Discovery: All in all, a welcome return bets on traditional Trek…

After a month's break, 'Discovery' returns with a tighter, more compact episode with a familiar feel...

Book and Tarka have escaped with their prototype bomb and seem intent on detonating it against the anomaly that has destroyed so many systems, including Book’s own planet.  But as the Federation uncovers more information about the nature of the anomalies, Burnham is told not to pursue Book – instead to get more information on the possible location of the unknown species involved.

However Admiral Vance is ever the pragmatist and wonders if there’s a way for Burnham to do both… and so Burnham (along with Lt. Owosekun) head to a broker who might have something that the Federation and Book both want. But for either of the opposed forces to get what they need, it will be a contest to see who has the best poker face…



Often, when a series is separated into two parts, it’s clear that epic cliffhangers and climactic pacing have been part of the formula to keep fans watching. So while there were certainly some developments and tensions on show in the last Star Trek: Discovery episode (that we saw back at the end of December and in which Book and Tarka steal the bomb that Tarka’s created and leave Burnham in a very compromised political situation) and some adventure in this latest episode (broadcast this week), it’s fairly clear that the broadcast split was not originally part of the scheduling. The return outing, All In… was not a slam-dunk, all-hands-on-deck deal that you might expect coming back from a break, instead mostly focusing on Michael and crewmate Lt. Owosekun (Oyin Oladejo) tracking down Book… with Book and Tarka trying to avoid them and both doing their best to sway the decisions of the person/alien selling essential materials for Tarka’s bomb.

That lack of overt ‘dynamic forces’ in the new episode don’t mean it’s a bad one at all and, in fact, the episode and the show itself could likely do with these kind of outings  – entries that don’t automatically have sky-pumping hero moments and instead give good character interaction. Discovery handles matters of moral conscience and issues of diversity and identity more than any other Trek show (or, in some ways, any other mainstream show) and that’s an admirable remit, but it can be so on the nose that it fails to be entertaining. This week there’s no deep messaging, no high moral imperative or social commentary just a decent romp and story of people who don’t want to be in conflict having to be so… and it’s actually all the better for it. Given the amount of cosmic space battles, it’s nice that a lot of the scenes here are more contained and that the ‘battle’ is one played out over sleight-of-hand techniques, poker faces and sports-strategies. It gives us a chance to see more of Oladejo/Owosekun and her physical abilities, holding her own against opponents twice her size and also being a good sounding-board for Burnham. (It’s worth repeating that for an ensemble show, only die-hard fans can likely give you the names of the regular bridge-crew who have been there for four years and rarely have more than a handful of lines).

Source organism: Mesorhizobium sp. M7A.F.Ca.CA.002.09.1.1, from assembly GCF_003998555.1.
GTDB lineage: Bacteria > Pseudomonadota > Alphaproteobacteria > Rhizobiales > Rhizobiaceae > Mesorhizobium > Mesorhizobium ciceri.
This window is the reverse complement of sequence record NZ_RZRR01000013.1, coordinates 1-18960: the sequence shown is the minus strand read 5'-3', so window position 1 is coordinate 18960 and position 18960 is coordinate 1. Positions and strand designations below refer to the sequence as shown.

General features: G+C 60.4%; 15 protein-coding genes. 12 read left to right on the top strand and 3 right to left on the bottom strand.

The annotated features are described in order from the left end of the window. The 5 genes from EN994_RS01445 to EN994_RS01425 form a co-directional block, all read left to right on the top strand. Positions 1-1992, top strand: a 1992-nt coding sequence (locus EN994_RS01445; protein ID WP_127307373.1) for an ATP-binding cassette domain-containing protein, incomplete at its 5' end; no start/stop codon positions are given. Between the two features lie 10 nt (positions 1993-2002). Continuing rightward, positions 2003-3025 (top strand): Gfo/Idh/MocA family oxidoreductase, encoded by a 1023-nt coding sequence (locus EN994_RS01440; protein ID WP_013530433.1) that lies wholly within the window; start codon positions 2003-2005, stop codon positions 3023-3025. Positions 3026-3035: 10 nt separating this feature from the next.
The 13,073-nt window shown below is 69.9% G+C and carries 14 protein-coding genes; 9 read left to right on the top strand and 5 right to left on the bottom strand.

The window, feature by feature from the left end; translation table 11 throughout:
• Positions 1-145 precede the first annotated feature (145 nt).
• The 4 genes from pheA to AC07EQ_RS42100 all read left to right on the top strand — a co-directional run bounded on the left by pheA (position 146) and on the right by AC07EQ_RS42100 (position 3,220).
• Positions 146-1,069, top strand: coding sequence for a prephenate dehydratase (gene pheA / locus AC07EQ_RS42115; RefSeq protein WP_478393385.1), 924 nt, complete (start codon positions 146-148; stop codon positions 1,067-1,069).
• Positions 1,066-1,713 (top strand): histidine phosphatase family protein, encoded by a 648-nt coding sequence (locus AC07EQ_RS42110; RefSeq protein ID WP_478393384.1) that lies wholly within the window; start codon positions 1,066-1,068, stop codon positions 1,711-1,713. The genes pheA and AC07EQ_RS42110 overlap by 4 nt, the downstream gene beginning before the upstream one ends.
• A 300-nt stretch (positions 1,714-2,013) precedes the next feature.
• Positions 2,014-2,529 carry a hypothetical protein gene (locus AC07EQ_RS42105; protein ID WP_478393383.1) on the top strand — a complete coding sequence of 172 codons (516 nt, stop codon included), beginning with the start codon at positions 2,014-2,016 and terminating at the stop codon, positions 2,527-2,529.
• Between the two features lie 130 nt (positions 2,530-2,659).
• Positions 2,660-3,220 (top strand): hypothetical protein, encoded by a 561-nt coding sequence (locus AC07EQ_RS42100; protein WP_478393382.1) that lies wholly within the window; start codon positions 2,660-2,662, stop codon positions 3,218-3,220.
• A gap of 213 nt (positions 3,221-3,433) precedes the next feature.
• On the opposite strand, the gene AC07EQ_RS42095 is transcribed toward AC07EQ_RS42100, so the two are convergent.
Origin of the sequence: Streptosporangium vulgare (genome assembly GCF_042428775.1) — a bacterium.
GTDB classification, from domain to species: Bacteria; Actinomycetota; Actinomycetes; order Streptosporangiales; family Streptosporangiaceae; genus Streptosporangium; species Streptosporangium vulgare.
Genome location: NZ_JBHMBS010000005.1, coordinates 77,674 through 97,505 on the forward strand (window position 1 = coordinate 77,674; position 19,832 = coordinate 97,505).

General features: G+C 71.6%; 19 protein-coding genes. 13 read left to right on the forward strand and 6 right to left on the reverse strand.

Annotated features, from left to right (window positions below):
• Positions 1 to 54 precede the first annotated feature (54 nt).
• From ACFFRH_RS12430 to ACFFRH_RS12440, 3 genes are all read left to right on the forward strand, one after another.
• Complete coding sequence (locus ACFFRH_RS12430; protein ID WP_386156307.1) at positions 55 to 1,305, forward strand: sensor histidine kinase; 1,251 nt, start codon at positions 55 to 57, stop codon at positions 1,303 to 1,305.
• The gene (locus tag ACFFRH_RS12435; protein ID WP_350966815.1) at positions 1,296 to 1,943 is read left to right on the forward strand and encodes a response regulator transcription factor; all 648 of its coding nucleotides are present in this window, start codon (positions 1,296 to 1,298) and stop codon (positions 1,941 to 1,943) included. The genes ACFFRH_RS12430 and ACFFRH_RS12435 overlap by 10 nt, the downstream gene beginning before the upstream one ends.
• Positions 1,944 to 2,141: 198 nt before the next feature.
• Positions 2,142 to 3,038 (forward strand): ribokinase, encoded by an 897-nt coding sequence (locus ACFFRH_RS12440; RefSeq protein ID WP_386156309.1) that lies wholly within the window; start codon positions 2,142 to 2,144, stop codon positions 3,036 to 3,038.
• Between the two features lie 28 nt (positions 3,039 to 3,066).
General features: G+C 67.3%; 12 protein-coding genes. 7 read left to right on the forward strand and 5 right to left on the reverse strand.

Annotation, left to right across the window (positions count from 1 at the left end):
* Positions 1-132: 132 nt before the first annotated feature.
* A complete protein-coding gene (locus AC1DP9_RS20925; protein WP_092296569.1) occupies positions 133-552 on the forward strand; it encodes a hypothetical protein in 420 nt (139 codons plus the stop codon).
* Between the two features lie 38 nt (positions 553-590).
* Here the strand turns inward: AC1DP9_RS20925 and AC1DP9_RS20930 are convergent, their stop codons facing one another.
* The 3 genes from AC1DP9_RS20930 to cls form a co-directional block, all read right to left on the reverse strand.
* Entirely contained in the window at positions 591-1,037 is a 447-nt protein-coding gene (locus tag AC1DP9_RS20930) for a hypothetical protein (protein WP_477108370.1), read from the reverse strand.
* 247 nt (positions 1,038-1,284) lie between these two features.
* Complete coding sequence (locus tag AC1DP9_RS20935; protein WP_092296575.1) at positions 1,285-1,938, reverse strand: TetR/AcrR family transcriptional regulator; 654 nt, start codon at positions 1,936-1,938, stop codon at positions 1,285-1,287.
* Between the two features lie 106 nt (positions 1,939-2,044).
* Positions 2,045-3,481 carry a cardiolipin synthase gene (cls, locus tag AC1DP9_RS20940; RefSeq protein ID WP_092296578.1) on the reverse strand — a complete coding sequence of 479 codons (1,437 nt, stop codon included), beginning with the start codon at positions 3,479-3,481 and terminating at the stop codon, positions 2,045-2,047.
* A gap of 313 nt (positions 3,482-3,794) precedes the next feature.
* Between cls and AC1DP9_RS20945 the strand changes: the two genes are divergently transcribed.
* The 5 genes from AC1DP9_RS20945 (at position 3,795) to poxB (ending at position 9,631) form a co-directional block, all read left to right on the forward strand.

The more things change, the more they stay the same and the Karma Barge itself is Discovery‘s nod to Deep Space Nine‘s promenade mainstay Quark’s Bar, complete with a wiley proprietor – Broker Haz (Daniel Kash) – who also knows the value of Latinum – both as a commodity and a negotiating device. It was fun to see a reversal and have the owner be (just) on the right side of the law and the person responsible for stealing from the game-tables ultimately revealed as a Changeling. Truth be told, Broker Haz’s make-up and the compact and bijou ‘entertainment hub’ location seemed slightly more reminiscent of Angel‘s Caritas bar and its host, the equally-loquacious Lorne (played by the late Andy Hallet). It would be interesting to see Haz recur if the story allows.

There’s minimal time given over to other story-arcs though that timing belies the potential importance of what we learn about the research into the anomaly that’s threatening the galaxy. Stamets and Star Fleet uncover that the chemical reactions at the various sites of devastation are not as they should be and it leads them to believe that whatever is causing the events is probably doing so for the purpose of cosmic ‘mining’ and may have no idea of the consequences… thus making them less of a deliberate threat and more of a wayward interdimensional frakking force. But given the power that they obviously wield, the Federation sees it as evermore important that Book and Tarka’s pre-emptive bomb run against the perceived ‘enemy’ doesn’t happen… especially given the likely retaliation that would happen. There’s also a brief scene between Stamets and Hugh, talking about the latter’s feelings of inadequacy and though it’s good to see two characters (who just happen to be a same-sex couple) talking about very relatable, everyday feelings, it feels a little adrift, as if it should have been in another episode but was added here for running-time considerations.

This is a nice interlude that edges the story forward. It’s still not clear if the season has found its pentameter – it is a series prone to swing one way and then the other in its pacing and story-arcs – but this feels more like traditional Trek than the often whackamole approach to its ongoing mission statement.

'Star Trek: Discovery S04 Ep8 - All in...'  (Paramount+ review)
'Star Trek: Discovery S04 Ep8 - All in...' (Paramount+ review)
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